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Justin Martyr (c. 100 – 165 AD, Dial. c. Trypho, cxx. 14, 15), who wrote before Irenaeus, mentions the Martyrdom of Isaiah, an earlier Christian writing with an apocalypse section (chapter 4). In it the author ties together the writings of Paul, Daniel, the Gospels and Revelation with the Belial/Beliar tradition to describe an evil antichrist type ruler. 1 ...


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Reading the new testament texts within a systematic eschatology, readers could conceivably equate the 'antichrist' of the Johannine epistles with either of the beasts from the Revelation, or the 'man of lawlessness' from Paul, but this is purely reader inference; such connections are not made explicit within these individual texts (e.g. the author of 1 John ...


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St. Victorinus, an ecclesiastical writer and a Church Father who flourished about 270, and who suffered martyrdom probably in 303 under Diocletian, in his Commentary on the Apocalypse, identifies the Antichrist with one of the seven heads of the red dragon [cf. Rev 12:3]. From the Twelfth Chapter And there appeared another sign in heaven; and ...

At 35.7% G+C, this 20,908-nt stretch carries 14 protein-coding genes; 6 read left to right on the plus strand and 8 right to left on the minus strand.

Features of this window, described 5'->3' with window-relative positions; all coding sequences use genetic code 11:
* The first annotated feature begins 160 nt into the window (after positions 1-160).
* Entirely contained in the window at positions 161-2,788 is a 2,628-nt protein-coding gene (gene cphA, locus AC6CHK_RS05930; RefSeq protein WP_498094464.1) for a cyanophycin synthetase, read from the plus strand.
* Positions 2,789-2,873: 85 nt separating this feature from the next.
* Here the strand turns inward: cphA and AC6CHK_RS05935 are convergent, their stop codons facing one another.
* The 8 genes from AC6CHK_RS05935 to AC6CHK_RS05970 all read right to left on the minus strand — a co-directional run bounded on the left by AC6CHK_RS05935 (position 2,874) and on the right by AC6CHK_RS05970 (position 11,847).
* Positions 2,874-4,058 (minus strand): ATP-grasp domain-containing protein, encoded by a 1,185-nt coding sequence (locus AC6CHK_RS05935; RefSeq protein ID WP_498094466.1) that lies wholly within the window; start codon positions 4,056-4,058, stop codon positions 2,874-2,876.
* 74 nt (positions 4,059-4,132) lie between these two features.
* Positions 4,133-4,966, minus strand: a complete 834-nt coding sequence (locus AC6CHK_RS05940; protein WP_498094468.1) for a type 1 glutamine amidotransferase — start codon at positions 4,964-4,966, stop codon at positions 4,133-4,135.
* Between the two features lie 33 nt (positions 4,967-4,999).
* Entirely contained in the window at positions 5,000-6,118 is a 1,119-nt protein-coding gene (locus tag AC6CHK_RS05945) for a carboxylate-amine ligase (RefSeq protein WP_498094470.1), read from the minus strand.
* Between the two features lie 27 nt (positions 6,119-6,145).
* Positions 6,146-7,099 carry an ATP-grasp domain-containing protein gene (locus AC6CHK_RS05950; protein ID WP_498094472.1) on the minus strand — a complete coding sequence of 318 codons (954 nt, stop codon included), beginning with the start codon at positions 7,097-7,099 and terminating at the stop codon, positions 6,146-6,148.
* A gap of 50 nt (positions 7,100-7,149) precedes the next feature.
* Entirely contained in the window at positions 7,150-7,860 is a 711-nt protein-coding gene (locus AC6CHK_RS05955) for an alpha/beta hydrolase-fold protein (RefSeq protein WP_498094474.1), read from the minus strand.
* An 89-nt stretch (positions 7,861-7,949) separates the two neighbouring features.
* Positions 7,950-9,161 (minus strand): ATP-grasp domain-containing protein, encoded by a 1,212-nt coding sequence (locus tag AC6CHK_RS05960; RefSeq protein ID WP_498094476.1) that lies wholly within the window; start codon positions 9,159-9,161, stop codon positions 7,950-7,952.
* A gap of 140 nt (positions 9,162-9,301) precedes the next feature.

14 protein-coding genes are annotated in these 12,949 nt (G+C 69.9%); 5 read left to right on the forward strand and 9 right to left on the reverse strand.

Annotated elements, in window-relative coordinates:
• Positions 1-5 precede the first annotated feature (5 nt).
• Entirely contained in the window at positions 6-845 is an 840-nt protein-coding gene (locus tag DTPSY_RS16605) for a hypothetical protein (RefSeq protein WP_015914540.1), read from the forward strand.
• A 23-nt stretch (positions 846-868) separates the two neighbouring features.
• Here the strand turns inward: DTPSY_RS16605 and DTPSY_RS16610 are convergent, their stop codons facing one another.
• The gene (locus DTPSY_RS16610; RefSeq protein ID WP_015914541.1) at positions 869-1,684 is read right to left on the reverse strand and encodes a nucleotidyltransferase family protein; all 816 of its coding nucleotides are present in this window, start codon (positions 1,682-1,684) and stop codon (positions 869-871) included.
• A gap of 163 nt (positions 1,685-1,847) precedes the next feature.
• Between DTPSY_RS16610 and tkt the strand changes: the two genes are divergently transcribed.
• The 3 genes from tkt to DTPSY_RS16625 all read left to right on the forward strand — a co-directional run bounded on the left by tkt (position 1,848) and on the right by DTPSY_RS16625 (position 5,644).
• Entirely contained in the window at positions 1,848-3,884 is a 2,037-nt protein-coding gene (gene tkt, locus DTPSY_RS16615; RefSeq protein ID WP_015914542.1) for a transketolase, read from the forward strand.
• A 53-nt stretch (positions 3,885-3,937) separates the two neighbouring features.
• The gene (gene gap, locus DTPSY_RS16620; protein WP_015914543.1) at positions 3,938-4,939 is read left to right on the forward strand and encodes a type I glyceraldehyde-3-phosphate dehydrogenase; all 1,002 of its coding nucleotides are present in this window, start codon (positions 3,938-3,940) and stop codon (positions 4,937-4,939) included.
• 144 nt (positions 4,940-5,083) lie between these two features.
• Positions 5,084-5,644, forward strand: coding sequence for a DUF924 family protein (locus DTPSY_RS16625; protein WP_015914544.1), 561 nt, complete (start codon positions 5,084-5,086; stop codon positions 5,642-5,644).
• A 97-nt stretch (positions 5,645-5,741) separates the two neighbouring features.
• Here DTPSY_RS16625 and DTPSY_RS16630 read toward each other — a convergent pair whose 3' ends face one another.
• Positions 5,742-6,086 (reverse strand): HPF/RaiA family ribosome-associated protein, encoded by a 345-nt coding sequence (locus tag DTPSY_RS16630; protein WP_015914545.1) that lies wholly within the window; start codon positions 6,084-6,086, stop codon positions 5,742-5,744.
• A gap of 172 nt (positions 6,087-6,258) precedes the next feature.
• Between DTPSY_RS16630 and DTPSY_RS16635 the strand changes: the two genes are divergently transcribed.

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It was John the Revelator–the same who authored The Revelation–but he doesn't say it in The Revelation. "Little children, it is the last time: and as ye have heard that antichrist shall come, even now are there many antichrists; [...] *Who is a liar but he that denieth that Jesus is the Christ?* He is antichrist, that denieth the Father and the Son." ...



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